Jeremy Fisher isn’t fazed by regulatory turmoil as he restructures his brokerage in preparation for growth
For 15 years 1st Street has been slowly growing and developing, but the model has remained relatively unchanged, until now. Previously, managing director Jeremy Fisher oversaw a team of brokers writing mainly residential loans with a minimal support structure. But this year the brokerage made a huge change, he explains. “We’ve brought on a COO, and his role is to look after our broker relationships and look at bringing on new brokers.”
Ofer Greenberg is 1st Street’s new COO, coming from a background in private banking at ANZ. “He’s out on the road working with some large organisations to set up additional referral opportunities,” Fisher says. The COO will also work on recruiting new brokers.
It’s a change Fisher has wanted to make for some time. “Now instead of going home at midnight I can go home at 9pm,” he quips. “It enables me to spend time on the business and on helping brokers … it’s taken a great deal off my shoulders, but the flipside is it means business growth, so I can’t take my finger off the pulse, that’s for sure.”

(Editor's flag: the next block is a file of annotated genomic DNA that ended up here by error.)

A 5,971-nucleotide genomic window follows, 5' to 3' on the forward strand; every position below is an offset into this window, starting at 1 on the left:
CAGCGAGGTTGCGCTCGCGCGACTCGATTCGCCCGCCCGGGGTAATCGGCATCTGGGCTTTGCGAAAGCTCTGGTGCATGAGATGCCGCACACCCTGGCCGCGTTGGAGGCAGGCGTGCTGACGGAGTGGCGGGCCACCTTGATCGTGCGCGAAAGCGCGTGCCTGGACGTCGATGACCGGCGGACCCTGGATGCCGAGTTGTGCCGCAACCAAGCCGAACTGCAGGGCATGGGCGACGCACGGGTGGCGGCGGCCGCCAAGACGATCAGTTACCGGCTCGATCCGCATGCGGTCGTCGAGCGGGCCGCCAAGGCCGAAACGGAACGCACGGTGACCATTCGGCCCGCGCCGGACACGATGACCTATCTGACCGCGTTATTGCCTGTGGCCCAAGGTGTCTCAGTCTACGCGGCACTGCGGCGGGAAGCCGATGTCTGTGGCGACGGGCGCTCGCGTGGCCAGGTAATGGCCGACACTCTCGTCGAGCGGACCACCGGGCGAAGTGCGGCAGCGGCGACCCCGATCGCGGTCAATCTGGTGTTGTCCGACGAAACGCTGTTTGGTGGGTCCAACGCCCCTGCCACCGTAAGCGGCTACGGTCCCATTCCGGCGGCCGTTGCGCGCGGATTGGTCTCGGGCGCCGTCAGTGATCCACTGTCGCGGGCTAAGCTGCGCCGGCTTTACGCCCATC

Over the past year 1st Street has brought on a second financial planner as the brokerage diversifies into planning, insurance and commercial lending. “We’re seeing more clients being introduced into the insurance space and conversion is a lot higher than in previous years,” Fisher says. Commercial lending is bringing new clients to the brokerage, while the rate of home loan clients taking out insurance is increasing. 1st Street is expanding nationally, with brokers being recruited in Perth, Brisbane and Melbourne, taking the overall count to 16–17 within 12 months, Fisher predicts.
These changes aren’t, however, a response to lending restrictions. “If anything I feel these changes have made the broker proposition even more valuable,” Fisher says. “It’s almost impossible for a client now to be able to go and understand what exact rate they’re entitled to, based on their requirements.”
While Fisher isn’t “overly enthused” by the Sedgwick review’s call for flat fees, which would hit 1st Street as a Sydney-based brokerage, he doesn’t anticipate any immediate changes. “I’m confident that the broker space and proposition is for the long term, and I’m equally confident with all these reviews that common sense will prevail … at this point not knowing what is to come, I’m one of those glass-half-full people.”